The reason we chose Pune was its tech expertise. There is a lot of tech talent you find here. Tech companies make it a point to start a centre here because they can get tech talent easier here than in Bengaluru. To a certain extent, the infrastructure needs to improve, especially air connectivity to Pune. I really don’t see any other factor that could be a hurdle for Pune to go to the next level. On the other hand, opportunities are great. Bengaluru is becoming difficult from the compensation perspective, traffic and overall strain on the infrastructure. There is stress on that ecosystem. Pune has similar characteristics as Bengaluru. The weather is good, a lot of education institutes are there and the Pune culture is very accommodating. Overall, I see Pune has all these factors working in its favour.
How did the three of you get together to start Druva?
We literally started in a garage. I graduated in 1993 from PICT and worked for three-four years at Persistent Systems, which has a very small team of eight or 10 people. That’s when I got a taste of the start-up kind of environment. I said to myself, ‘Very likely, I will never join a big company ever.’ After I completed MTech from IIT Mumbai, my criteria for campus interviews was that I need to work for a small company. I did not apply to any of the big companies that came on the campus. Later, I started an outsourcing consultancy on my own in 2005, and met Jaspreet and Ramani a couple of years later. They were also looking for starting something. At one point, we said, let’s take the leap and start. Around 2007, we decided to do this full time. My mom was not very happy … especially when I said, ‘I don’t know for sure what will be the situation in three years. It could be a failure. I am taking a risk here.’
Ten years ago, how responsive was the market in India to a start-up?
The first product that we built was around disaster recovery. The idea was to sell to the Indian manufacturing firms. That did not work out because, 10 years back, Indian enterprises were even more sceptical and hesitant of the value that Information Technology added to the mix. The thought process was that the accounting processes could be done using computers but, even then, a lot of accounts were maintained by hand. It was very hard to enter the market and sell them something that would increase their efficiency and competitiveness.
We realised that Indian enterprises are very brand conscious, and hesitated to take up something new, from a new company. Secondly, they are extremely cost-conscious. Their psychology was, ‘If I can save some money today, it’s ok even if I am not getting the best thing. Five or 10 years down the line, I may not be ahead than my competition, but I want to save today.’ Thirdly, I would say that the psychology to take risks and experiment is better in North America and the new economies that are coming up, such as China and Singapore. In India, the consumer market has opened up to trying new things such as payment over your phone but enterprises haven’t shown that kind of risk appetite.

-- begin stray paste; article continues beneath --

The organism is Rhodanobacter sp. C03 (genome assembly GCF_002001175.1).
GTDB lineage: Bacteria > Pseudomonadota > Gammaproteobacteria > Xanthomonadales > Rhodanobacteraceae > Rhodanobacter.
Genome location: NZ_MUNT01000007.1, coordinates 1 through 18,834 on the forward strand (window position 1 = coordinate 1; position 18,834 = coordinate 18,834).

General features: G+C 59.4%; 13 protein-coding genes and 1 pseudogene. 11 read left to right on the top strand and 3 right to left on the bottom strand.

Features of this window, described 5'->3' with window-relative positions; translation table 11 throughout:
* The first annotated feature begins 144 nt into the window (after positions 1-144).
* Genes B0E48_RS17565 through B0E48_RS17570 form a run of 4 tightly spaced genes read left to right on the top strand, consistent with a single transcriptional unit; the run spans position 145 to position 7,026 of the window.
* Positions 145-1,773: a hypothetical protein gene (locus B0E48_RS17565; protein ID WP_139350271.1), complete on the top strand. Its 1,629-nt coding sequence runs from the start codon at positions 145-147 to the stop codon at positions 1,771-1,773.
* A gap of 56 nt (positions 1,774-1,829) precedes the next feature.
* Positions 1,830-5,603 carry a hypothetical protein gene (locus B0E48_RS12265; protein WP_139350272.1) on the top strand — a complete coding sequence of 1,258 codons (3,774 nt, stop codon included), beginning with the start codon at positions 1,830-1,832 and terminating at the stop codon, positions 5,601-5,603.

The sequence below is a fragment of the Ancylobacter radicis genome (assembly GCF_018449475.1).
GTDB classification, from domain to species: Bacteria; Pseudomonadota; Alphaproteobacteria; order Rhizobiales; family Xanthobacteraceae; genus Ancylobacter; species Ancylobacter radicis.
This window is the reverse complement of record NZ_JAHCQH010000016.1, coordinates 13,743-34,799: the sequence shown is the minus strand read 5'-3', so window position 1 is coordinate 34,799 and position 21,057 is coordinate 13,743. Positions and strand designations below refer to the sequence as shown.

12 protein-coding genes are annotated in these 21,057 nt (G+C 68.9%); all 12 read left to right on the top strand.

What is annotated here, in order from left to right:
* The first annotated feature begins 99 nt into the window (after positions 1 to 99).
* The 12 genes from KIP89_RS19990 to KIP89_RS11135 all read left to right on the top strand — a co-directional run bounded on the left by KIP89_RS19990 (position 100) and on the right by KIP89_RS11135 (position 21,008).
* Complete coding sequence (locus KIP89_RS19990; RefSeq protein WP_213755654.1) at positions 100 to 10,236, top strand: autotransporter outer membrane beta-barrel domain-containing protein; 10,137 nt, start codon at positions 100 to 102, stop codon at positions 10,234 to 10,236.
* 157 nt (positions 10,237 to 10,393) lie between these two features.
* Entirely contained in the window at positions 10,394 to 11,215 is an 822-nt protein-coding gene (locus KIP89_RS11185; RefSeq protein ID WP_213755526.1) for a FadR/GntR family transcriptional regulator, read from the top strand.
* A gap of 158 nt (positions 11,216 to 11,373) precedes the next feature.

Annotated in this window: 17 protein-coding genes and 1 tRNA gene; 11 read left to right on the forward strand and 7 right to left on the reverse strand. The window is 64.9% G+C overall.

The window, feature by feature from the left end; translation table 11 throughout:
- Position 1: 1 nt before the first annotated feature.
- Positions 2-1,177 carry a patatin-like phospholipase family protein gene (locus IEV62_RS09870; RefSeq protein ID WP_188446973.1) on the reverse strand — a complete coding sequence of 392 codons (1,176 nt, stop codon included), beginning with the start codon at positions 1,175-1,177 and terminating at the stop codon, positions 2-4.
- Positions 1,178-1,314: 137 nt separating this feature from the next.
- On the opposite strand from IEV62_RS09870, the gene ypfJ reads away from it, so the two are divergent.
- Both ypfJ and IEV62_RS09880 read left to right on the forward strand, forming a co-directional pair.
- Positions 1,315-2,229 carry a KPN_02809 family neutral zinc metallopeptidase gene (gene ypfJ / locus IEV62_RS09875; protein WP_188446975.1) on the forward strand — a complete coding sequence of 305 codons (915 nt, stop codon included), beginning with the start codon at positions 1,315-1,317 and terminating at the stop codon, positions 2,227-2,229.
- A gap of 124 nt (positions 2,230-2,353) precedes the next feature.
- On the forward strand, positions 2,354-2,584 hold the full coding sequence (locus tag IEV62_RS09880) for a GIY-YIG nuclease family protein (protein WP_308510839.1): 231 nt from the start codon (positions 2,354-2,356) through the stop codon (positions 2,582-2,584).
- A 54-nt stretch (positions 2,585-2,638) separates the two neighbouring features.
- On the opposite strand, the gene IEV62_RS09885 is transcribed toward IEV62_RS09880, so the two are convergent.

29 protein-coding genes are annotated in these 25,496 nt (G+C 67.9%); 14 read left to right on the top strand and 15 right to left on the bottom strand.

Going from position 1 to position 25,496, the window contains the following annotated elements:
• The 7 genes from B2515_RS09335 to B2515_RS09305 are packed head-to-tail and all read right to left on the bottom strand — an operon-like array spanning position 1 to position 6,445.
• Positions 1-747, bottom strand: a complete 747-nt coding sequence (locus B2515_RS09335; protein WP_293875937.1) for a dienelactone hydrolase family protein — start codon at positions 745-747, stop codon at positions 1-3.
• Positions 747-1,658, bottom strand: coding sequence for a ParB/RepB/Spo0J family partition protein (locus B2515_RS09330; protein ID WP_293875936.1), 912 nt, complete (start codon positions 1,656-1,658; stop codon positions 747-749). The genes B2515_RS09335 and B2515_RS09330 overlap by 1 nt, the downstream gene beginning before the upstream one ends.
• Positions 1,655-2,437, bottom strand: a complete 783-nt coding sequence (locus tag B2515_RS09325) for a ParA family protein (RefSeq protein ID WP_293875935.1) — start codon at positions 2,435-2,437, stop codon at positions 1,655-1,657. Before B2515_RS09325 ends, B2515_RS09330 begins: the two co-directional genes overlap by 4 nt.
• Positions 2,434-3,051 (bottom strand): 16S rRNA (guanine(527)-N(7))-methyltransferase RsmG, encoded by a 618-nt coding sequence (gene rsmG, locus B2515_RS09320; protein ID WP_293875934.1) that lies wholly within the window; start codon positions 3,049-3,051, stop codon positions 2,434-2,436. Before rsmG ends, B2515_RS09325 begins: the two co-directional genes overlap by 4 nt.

Is there any incident from that time that you want to share?
Once, Jaspreet approached a customer in the NCR region and was trying to pitch the disaster recovery solution to them. The CEO said, ‘I want to use your product on my laptop because there is a lot of data in my laptop.’ Jaspreet was trying to convince him that the product was not for laptops but data-based servers. Then, it clicked to him that there is a gap in the market where people don’t have a way to protect data on laptops. That’s where we conceptualised data protection for user data. Jaspreet, wearing his marketing hat, made sure that whenever anybody searched for laptop backup on Google, our website would show up. Our product was so simple that anybody could download it, set it up and start running it. What happened was that somebody in the UK searched for laptop backup, downloaded our product, tried it out and then sent a mail asking to buy it. The funny thing was that we didn’t even know that, if somebody from the UK wants to buy our product, what should we do. If it were in India, we got a cheque from them and invoiced them. Eventually, we figured that, while we were trying to sell in India, we are getting all these inbound leads from North America and Europe who want to use the product. After we got our first round of funding in 2010, we ended up setting our US office and UK office.
The Budget paid a lot of attention to the state of start-ups, with a number of policy initiatives. What was your opinion of it?
It was a really fantastic decision out there, with respect to easing Angel Tax regulation. We are past that stage so it doesn’t even apply to us, but we are very happy to see that decision coming through because it will give a boost to our early stage start-ups. When we started, there was nobody even talking about start-ups 10-11 years ago.
What’s your message for start-ups today?
The access to talent, funding and markets has become a lot easier. It is a very, very good time to explore and take risks.